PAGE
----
Study Design. Cross-sectional data analysis of the Nationwide Inpatient Sample (NIS).
Objective. To develop a risk-adjustment index specific for perioperative spine infection and compare this specific index to the Deyo Comorbidity Index. Assess specific mortality and morbidity adjustments between teaching and nonteaching facilities.
Summary of Background Data. Risk-adjustment measures have been developed specifically for mortality and may not be sensitive enough to adjust for morbidity across all diagnosis.
Methods. This condition-specific index was developed by using the NIS in a two-step process to determine confounders and weighting. Crude and adjusted point estimates for the Deyo and condition-specific index were compared for routine discharge, death, length of stay, and total hospital charges and then stratified by teaching hospital status.
Results. A total of 23,846 perioperative spinal infection events occurred in the NIS database between 1988 and 2007 of 1,212,241 procedures. Twenty-three diagnoses made up this condition-specific index. Significant differences between the Deyo and the condition-specific index were seen among total charges and length of stay at nonteaching hospitals (P < 0.001) and death, length of stay, and total charges (P < 0.001) for teaching hospitals.
Conclusion. This study demonstrates several key points. One, condition-specific measures may be useful when morbidity is of question. Two, a condition-specific perioperative spine infection adjustment index appears to be more sensitive at adjusting for comorbidities. Finally, there are inherent differences in hospital disposition characteristics for perioperative spine infection across teaching and nonteaching hospitals even after adjustment.
Risk-adjustment measures may not be sensitive enough to adjust for morbidity across all diagnosis. Using the Nationwide Inpatient Sample a condition-specific index was developed to adjust for perioperative spine infection. Results indicate a condition-specific perioperative spine infection index may be more sensitive at adjusting for comorbidities. However, significant differences in hospital disposition characteristics across teaching hospital status are observed even after adjustment.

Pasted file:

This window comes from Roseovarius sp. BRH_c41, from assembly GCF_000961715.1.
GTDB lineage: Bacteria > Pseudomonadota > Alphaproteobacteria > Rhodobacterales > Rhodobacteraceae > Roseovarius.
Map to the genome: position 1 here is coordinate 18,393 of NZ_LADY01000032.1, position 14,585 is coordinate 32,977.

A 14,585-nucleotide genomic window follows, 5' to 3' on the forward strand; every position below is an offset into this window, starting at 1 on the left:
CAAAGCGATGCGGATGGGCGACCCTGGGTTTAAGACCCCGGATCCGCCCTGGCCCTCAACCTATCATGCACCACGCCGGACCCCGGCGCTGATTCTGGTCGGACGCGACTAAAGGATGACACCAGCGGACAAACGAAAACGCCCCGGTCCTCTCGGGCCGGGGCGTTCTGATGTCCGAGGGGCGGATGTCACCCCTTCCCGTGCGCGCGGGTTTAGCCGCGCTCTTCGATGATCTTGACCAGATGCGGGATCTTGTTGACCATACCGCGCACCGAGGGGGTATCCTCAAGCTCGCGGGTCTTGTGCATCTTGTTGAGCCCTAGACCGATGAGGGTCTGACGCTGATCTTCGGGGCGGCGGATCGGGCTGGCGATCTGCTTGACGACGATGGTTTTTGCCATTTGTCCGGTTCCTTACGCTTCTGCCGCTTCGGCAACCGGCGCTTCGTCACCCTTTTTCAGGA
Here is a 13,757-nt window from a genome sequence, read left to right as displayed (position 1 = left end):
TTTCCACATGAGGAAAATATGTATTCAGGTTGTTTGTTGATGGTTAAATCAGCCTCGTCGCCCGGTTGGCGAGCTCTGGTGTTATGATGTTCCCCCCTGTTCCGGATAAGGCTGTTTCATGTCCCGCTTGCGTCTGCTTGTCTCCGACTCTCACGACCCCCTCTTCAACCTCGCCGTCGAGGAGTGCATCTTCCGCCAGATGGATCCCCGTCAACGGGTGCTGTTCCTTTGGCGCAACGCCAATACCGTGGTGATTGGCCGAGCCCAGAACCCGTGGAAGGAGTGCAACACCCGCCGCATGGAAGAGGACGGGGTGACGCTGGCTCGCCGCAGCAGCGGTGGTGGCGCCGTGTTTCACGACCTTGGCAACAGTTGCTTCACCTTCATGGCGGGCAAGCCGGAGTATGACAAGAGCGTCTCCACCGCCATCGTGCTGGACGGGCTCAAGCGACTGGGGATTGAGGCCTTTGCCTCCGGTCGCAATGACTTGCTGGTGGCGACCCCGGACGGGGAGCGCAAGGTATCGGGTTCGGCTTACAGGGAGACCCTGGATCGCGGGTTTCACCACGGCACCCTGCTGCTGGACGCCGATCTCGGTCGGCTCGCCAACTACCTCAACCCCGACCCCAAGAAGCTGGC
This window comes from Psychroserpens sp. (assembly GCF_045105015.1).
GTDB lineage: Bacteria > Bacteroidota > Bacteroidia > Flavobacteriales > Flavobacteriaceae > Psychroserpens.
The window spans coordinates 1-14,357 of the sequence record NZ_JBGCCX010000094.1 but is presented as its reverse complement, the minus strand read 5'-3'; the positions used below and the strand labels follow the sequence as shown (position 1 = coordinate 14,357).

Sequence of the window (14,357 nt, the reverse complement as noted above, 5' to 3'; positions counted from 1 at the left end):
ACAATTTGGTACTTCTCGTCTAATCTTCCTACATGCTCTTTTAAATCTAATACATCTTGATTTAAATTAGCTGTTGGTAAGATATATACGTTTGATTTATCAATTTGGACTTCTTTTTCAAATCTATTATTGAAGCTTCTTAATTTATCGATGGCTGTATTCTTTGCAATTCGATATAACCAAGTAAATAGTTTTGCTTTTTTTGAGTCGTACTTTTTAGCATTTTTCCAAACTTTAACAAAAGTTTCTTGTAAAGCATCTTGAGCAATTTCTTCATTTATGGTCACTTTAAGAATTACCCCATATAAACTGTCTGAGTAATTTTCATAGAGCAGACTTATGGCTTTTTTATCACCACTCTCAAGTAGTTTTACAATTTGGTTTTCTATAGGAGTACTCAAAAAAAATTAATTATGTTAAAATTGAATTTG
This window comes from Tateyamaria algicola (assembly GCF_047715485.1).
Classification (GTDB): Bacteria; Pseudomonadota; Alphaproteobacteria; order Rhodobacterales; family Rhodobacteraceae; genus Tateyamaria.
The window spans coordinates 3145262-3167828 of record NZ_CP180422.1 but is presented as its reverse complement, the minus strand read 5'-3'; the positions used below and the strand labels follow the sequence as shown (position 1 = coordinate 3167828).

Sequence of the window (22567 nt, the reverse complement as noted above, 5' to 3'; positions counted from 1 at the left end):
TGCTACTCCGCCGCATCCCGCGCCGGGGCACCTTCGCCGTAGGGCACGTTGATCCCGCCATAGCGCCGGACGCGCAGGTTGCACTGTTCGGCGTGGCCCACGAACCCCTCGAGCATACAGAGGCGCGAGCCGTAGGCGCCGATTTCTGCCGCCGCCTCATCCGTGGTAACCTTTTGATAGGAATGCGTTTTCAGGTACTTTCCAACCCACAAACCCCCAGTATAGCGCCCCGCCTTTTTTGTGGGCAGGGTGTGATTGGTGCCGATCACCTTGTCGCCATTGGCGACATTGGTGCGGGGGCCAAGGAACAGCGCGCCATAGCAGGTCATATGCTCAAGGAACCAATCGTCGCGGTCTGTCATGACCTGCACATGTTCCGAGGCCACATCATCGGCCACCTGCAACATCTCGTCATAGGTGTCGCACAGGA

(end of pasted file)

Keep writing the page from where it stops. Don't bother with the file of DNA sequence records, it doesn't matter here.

*Department of Community and Family Medicine, Duke University, Durham NC
†Division of Physical Therapy, Walsh University, North Canton, OH
‡Division of Orthopedic Surgery, Duke University Medical Center, Durham NC
§University of Pittsburgh Medical School, Pittsburgh, PA
Address correspondence and reprint requests to Adam Goode, DPT, PT, Department of Community and Family Medicine, Duke University, Durham NC 27708; E-mail: Adam.firstname.lastname@example.org
Acknowledgment date: August 20, 2009. First revision date: January 4, 2010. Second revision date: February 25, 2010. Accepted date: March 1, 2010.
The manuscript submitted does not contain information about medical device(s)/drug(s).
Federal and Foundation funds were received in support of this work.
The primary author is supported by the NIH Loan Repayment Program, National Institute of Arthritis Musculoskeletal and Skin Diseases (1-L30-AR057661-01) and the “Agency for Health Care Research and Quality (AHRQ) K-12 Comparative Effectiveness Career Development Award grant number HS19479-01. Its contents are solely the responsibility of the authors and do not necessarily represent the official views of the AHRQ.”
The primary author, Adam Goode, has been supported by the Foundation for Physical Therapy for educational financial support during his PhD training in epidemiology at the UNC Gillings School of Global Public Health.